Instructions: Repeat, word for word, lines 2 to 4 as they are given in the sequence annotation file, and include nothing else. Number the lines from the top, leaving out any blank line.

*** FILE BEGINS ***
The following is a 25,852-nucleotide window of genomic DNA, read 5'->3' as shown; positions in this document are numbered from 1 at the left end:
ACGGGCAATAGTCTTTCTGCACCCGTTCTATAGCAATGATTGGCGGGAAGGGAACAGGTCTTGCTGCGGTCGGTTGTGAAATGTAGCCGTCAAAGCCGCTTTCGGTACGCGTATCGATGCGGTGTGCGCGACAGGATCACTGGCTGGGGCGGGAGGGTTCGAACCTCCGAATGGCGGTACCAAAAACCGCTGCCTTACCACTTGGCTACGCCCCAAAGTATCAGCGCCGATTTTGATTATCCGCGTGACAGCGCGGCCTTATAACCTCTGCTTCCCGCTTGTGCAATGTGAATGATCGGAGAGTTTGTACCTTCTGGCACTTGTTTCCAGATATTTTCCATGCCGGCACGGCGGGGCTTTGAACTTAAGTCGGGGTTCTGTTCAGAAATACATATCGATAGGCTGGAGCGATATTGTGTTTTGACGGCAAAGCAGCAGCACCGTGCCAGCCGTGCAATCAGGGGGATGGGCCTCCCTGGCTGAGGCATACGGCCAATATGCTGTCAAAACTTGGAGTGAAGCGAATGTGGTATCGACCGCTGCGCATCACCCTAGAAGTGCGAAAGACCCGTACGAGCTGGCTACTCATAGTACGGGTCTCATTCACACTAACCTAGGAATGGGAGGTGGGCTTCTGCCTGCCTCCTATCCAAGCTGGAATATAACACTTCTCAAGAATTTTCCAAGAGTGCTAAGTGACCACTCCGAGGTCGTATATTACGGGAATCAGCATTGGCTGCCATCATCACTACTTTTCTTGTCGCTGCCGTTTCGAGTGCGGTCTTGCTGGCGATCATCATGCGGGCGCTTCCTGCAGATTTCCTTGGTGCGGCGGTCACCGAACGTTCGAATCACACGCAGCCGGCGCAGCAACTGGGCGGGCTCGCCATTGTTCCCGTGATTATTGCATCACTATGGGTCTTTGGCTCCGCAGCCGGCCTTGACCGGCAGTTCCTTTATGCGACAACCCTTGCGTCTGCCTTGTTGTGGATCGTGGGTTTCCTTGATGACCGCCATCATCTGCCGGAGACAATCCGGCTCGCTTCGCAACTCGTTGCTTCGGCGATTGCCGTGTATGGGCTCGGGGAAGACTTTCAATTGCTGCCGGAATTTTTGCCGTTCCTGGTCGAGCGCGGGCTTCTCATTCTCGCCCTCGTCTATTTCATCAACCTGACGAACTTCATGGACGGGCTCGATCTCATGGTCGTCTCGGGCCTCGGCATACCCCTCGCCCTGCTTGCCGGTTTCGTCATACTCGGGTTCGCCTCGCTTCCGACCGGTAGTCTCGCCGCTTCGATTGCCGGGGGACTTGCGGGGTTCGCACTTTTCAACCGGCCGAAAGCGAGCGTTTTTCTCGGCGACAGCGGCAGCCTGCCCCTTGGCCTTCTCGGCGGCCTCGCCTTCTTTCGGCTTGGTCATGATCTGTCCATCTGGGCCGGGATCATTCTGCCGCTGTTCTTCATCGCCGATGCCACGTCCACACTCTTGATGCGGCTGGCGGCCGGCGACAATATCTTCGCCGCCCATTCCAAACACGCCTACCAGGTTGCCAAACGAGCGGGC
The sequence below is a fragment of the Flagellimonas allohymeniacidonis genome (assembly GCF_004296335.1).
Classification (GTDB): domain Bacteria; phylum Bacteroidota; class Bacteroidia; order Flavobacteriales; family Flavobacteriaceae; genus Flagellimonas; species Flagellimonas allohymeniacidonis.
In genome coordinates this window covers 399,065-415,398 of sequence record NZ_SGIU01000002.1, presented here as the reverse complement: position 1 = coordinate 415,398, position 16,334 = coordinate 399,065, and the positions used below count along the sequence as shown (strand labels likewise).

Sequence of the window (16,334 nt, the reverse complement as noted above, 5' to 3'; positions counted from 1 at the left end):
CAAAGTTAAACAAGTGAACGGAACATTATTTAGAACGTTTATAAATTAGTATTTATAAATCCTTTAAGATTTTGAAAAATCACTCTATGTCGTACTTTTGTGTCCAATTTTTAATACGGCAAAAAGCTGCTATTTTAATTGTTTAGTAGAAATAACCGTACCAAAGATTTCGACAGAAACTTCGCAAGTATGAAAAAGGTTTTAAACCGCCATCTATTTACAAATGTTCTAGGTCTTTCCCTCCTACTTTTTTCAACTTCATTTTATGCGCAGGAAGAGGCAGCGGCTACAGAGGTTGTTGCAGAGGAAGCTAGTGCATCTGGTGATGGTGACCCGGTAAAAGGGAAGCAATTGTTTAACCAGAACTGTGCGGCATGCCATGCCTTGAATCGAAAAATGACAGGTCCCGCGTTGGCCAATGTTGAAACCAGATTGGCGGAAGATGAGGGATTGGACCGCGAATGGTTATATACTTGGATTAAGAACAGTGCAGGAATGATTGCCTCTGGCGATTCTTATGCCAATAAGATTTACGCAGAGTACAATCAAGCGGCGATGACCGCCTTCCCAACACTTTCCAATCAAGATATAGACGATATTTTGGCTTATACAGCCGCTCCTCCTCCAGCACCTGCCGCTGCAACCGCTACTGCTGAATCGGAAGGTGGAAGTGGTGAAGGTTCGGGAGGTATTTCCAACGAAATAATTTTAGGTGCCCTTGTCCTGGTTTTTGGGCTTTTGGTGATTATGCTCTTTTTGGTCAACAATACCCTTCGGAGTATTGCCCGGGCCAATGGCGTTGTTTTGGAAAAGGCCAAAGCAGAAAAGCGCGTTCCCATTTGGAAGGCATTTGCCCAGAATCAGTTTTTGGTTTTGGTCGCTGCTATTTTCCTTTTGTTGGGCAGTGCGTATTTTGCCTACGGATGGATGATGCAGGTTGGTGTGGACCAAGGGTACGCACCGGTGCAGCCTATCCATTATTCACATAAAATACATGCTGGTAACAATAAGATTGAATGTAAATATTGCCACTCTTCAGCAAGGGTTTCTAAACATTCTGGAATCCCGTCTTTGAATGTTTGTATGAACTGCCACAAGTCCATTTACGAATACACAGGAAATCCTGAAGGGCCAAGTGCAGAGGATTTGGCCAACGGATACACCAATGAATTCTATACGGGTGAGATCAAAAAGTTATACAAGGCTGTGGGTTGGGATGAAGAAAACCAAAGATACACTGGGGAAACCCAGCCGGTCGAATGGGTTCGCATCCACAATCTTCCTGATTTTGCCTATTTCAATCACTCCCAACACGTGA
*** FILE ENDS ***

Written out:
ACGGGCAATAGTCTTTCTGCACCCGTTCTATAGCAATGATTGGCGGGAAGGGAACAGGTCTTGCTGCGGTCGGTTGTGAAATGTAGCCGTCAAAGCCGCTTTCGGTACGCGTATCGATGCGGTGTGCGCGACAGGATCACTGGCTGGGGCGGGAGGGTTCGAACCTCCGAATGGCGGTACCAAAAACCGCTGCCTTACCACTTGGCTACGCCCCAAAGTATCAGCGCCGATTTTGATTATCCGCGTGACAGCGCGGCCTTATAACCTCTGCTTCCCGCTTGTGCAATGTGAATGATCGGAGAGTTTGTACCTTCTGGCACTTGTTTCCAGATATTTTCCATGCCGGCACGGCGGGGCTTTGAACTTAAGTCGGGGTTCTGTTCAGAAATACATATCGATAGGCTGGAGCGATATTGTGTTTTGACGGCAAAGCAGCAGCACCGTGCCAGCCGTGCAATCAGGGGGATGGGCCTCCCTGGCTGAGGCATACGGCCAATATGCTGTCAAAACTTGGAGTGAAGCGAATGTGGTATCGACCGCTGCGCATCACCCTAGAAGTGCGAAAGACCCGTACGAGCTGGCTACTCATAGTACGGGTCTCATTCACACTAACCTAGGAATGGGAGGTGGGCTTCTGCCTGCCTCCTATCCAAGCTGGAATATAACACTTCTCAAGAATTTTCCAAGAGTGCTAAGTGACCACTCCGAGGTCGTATATTACGGGAATCAGCATTGGCTGCCATCATCACTACTTTTCTTGTCGCTGCCGTTTCGAGTGCGGTCTTGCTGGCGATCATCATGCGGGCGCTTCCTGCAGATTTCCTTGGTGCGGCGGTCACCGAACGTTCGAATCACACGCAGCCGGCGCAGCAACTGGGCGGGCTCGCCATTGTTCCCGTGATTATTGCATCACTATGGGTCTTTGGCTCCGCAGCCGGCCTTGACCGGCAGTTCCTTTATGCGACAACCCTTGCGTCTGCCTTGTTGTGGATCGTGGGTTTCCTTGATGACCGCCATCATCTGCCGGAGACAATCCGGCTCGCTTCGCAACTCGTTGCTTCGGCGATTGCCGTGTATGGGCTCGGGGAAGACTTTCAATTGCTGCCGGAATTTTTGCCGTTCCTGGTCGAGCGCGGGCTTCTCATTCTCGCCCTCGTCTATTTCATCAACCTGACGAACTTCATGGACGGGCTCGATCTCATGGTCGTCTCGGGCCTCGGCATACCCCTCGCCCTGCTTGCCGGTTTCGTCATACTCGGGTTCGCCTCGCTTCCGACCGGTAGTCTCGCCGCTTCGATTGCCGGGGGACTTGCGGGGTTCGCACTTTTCAACCGGCCGAAAGCGAGCGTTTTTCTCGGCGACAGCGGCAGCCTGCCCCTTGGCCTTCTCGGCGGCCTCGCCTTCTTTCGGCTTGGTCATGATCTGTCCATCTGGGCCGGGATCATTCTGCCGCTGTTCTTCATCGCCGATGCCACGTCCACACTCTTGATGCGGCTGGCGGCCGGCGACAATATCTTCGCCGCCCATTCCAAACACGCCTACCAGGTTGCCAAACGAGCGGGC
The sequence below is a fragment of the Flagellimonas allohymeniacidonis genome (assembly GCF_004296335.1).
Classification (GTDB): domain Bacteria; phylum Bacteroidota; class Bacteroidia; order Flavobacteriales; family Flavobacteriaceae; genus Flagellimonas; species Flagellimonas allohymeniacidonis.